A Workout for Your Mind: How Does That Work?

Brain training is becoming increasingly popular among health clinics and fitness establishments. The burgeoning concept is a consequence of the fear of losing cognitive function.

Currently, the research supporting brain training programs is thin but not absent. Mindfulness and other practices appear supported by several studies. Also, many neurologists support legitimate programs, quoting preliminary patient outcomes.

Brain training programs combine lifestyle changes with various meditative and mindfulness practices. Through nutrition, therapy, mindfulness, exercise, and other cognitive tasks, health centers help people improve cognitive function and discipline hypothetically.

It is necessary to highlight the hypothetical nature of most programs because the data is not yet overwhelming. Still, the makeup of some of the most prominent programs is beneficial as it is about self-care.

Understanding the Elements of a Brain Training Program

While a common misconception, brain training is not wholly focused on mental exercises. A standard program will include:

  • Cognitive training 
  • Meditation 
  • Physical exercise 
  • Nutrition 
  • Sleep

Cognitive training is about working out critical thinking skills. Most facilities incorporate video and computer games to improve attention and sharpen focus and response times. While computer training is a fun and necessary skill in the modern area, it is hard to quantify computer-related progress into real-world skills. Therefore, cognitive training with computers is considered supplementary and anecdotal.

Meditation and mindfulness have many proven benefits. Regarding brain training, meditation and mindfulness exercises, such as tai chi, increase cognitive reserve — the brain’s capacity to allocate resources, switch between tasks, and handle stress. Studies suggest that cognitive reserve helps the brain cope with neurological problems and improves the tolerance of day-to-day stressors.

While people discuss exercise in terms of muscle mass, few address the benefits to the brain. Exercise promotes the growth and production of brain cells and activates the areas of the brain dealing with executive functions, like memory. However, according to experts, people need to push themselves and monitor their heart rate to realize the benefits of exercise on the brain. The specific heart rate required for brain-boosting benefits is unique to every individual.

The brain also requires specific nutrients, which it should receive through a balanced diet. According to dieticians, the most beneficial diet for the brain is the Mediterranean diet because it includes a variety of whole grains, fruits and vegetables, nuts, healthy fats, and oils. Finding an ideal number of calories to maintain a healthy weight is also beneficial.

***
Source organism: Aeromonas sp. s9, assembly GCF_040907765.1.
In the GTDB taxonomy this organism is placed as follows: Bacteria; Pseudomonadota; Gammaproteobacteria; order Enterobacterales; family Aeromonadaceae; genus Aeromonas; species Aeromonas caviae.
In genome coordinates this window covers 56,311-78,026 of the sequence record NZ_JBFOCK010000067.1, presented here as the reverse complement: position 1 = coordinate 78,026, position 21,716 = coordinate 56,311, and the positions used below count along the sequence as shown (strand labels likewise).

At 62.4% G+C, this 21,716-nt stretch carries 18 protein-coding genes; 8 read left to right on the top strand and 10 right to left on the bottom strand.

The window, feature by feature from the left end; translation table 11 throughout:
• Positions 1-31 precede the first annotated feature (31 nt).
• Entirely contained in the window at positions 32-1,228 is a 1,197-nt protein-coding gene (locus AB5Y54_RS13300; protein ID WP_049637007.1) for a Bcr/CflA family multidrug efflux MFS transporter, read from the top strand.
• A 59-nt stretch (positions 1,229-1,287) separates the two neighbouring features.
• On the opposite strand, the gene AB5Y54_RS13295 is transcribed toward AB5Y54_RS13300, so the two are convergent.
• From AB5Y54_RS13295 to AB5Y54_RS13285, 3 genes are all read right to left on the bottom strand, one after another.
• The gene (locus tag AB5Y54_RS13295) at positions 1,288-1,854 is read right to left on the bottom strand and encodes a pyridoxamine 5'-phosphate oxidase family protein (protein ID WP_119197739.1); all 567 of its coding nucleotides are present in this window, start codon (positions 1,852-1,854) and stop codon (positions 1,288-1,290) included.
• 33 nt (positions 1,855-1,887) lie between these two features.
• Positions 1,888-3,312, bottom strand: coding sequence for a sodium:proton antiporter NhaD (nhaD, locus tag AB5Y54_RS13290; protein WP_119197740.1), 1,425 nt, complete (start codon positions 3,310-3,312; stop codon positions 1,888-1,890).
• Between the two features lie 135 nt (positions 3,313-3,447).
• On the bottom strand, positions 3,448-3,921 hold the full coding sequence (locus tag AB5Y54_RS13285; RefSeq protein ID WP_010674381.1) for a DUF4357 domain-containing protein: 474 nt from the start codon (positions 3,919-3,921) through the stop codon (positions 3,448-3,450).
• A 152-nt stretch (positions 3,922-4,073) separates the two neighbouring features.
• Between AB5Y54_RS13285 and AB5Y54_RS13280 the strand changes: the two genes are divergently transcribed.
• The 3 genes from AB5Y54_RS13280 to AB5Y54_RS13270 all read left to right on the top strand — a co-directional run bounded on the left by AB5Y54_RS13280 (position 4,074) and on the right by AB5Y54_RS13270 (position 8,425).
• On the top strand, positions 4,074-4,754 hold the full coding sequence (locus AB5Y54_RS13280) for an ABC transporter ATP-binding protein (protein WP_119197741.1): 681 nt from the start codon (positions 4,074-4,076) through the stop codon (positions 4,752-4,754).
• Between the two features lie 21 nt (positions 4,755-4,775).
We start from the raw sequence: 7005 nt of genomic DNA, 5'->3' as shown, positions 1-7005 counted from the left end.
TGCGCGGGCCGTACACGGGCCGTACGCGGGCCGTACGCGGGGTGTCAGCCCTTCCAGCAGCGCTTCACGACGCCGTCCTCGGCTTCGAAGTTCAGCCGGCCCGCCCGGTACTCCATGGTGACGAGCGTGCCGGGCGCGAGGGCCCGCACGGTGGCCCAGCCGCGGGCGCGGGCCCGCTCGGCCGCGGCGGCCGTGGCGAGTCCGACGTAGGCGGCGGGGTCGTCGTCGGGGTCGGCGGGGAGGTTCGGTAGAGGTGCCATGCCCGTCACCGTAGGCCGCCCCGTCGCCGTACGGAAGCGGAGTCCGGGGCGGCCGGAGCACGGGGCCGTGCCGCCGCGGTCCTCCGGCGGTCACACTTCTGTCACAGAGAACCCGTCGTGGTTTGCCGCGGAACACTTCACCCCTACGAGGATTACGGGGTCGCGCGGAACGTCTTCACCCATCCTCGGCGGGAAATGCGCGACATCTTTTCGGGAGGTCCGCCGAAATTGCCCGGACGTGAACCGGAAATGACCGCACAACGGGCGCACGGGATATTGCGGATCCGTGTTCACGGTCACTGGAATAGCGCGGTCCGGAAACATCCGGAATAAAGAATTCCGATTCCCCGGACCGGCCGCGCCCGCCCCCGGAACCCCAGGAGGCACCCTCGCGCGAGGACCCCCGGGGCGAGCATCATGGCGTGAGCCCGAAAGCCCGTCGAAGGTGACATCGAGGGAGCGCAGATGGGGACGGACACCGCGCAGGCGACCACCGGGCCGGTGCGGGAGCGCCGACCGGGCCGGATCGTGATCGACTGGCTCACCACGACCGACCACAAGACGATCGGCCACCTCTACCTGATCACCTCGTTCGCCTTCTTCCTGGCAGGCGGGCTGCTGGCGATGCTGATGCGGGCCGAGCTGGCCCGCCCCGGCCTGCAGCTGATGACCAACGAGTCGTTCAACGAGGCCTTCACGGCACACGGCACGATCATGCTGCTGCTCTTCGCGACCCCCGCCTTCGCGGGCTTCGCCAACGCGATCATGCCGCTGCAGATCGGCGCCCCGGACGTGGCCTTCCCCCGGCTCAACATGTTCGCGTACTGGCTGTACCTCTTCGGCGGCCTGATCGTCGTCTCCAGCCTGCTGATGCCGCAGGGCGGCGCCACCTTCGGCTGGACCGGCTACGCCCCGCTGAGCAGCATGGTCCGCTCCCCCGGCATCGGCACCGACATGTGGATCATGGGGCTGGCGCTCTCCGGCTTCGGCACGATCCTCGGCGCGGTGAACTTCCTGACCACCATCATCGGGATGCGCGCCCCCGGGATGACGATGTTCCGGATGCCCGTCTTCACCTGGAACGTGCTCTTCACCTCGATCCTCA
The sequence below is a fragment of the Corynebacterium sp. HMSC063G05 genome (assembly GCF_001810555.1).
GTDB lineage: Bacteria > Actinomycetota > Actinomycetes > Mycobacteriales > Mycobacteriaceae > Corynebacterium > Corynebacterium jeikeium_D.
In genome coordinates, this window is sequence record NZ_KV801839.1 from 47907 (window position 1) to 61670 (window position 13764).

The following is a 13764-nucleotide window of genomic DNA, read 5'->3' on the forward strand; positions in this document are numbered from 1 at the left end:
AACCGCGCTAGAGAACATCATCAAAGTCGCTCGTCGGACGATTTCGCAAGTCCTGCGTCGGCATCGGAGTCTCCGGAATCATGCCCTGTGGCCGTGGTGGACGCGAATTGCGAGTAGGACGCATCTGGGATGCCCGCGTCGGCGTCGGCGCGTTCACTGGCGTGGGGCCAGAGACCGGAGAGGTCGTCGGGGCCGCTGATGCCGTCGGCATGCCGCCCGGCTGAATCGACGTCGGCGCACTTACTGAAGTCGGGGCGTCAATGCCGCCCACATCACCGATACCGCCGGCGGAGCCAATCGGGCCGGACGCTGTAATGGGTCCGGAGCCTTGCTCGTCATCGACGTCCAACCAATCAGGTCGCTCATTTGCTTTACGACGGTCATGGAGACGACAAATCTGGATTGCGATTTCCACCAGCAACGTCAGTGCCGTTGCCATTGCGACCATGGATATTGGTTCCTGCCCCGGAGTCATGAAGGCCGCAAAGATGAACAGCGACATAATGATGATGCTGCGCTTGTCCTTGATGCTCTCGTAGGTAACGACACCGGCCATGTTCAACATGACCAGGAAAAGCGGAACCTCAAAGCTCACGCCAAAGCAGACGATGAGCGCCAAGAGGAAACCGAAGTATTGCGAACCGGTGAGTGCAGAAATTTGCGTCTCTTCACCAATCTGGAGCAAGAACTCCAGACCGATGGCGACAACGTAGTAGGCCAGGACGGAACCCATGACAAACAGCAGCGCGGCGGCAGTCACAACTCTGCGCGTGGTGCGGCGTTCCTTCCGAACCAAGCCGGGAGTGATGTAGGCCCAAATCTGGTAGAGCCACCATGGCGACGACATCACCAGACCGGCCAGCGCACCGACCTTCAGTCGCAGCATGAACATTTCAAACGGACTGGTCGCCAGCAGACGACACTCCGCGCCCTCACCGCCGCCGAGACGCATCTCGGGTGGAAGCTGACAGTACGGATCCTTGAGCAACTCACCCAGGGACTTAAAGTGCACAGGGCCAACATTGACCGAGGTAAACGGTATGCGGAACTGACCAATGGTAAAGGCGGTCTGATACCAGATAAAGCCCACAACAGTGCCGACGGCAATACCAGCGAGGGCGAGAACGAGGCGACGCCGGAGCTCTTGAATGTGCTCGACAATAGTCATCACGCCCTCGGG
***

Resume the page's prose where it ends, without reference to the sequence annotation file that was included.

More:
Finally, brain fitness programs attempt to restore quality sleep. Poor sleep impairs cognition and focus. By identifying causes of sleep loss and correcting them, programs can help participants experience better sleep, potentially improving brain function.

The Necessity of Brain Training

Many commercial brain-boosting products will have you believe one pill will increase focus and improve memory. The manufacturers of these products will try to convince you of the necessity of their pills. Brain training programs, especially ones not sponsored by health clinics, can seem as insistent on the effectiveness of their programs, alluding to necessity.

Brain training programs are not essential to living a happy and healthy life. The research does not yet support the idea that programs make significant strides in cognitive improvements. Still, many experts agree that such programs can be beneficial, and anecdotal evidence tends to agree.

How Your Vitamin D Needs Change as You Get Older

Many people know that vitamin D is the vitamin that the body naturally produces when exposed to sunlight. Few people understand what it does, though. That may be one reason why vitamin D deficiency is so common.

Over 40% of adults in the United States don’t get enough of this vitamin every day. If only they knew how essential the sunshine vitamin really is!

What Is Vitamin D For?

Vitamin D is capable of impressive things. It boosts your body’s ability to absorb calcium, which greatly impacts bone health. Having sufficient calcium is essential for preventing osteoporosis.

Low vitamin D levels can also affect other parts of your body:

  • Heart health
  • Muscle strength
  • Mood
  • Metabolism
  • Blood sugar
  • Immune system (autoimmune diseases)

Why You Need Vitamin D — Especially for Aging

Calcium and vitamin D are a fantastic team, always better together. People who have a vitamin D deficiency can only absorb about 10–15% of the calcium in foods they eat. In contrast, with the right amount of vitamin D, that absorption goes up to 40%!

Maintaining proper calcium levels becomes trickier as you age. Bone growth slows significantly after age 50. Women going through menopause have a greater risk of osteoporosis because low estrogen levels can speed up bone loss.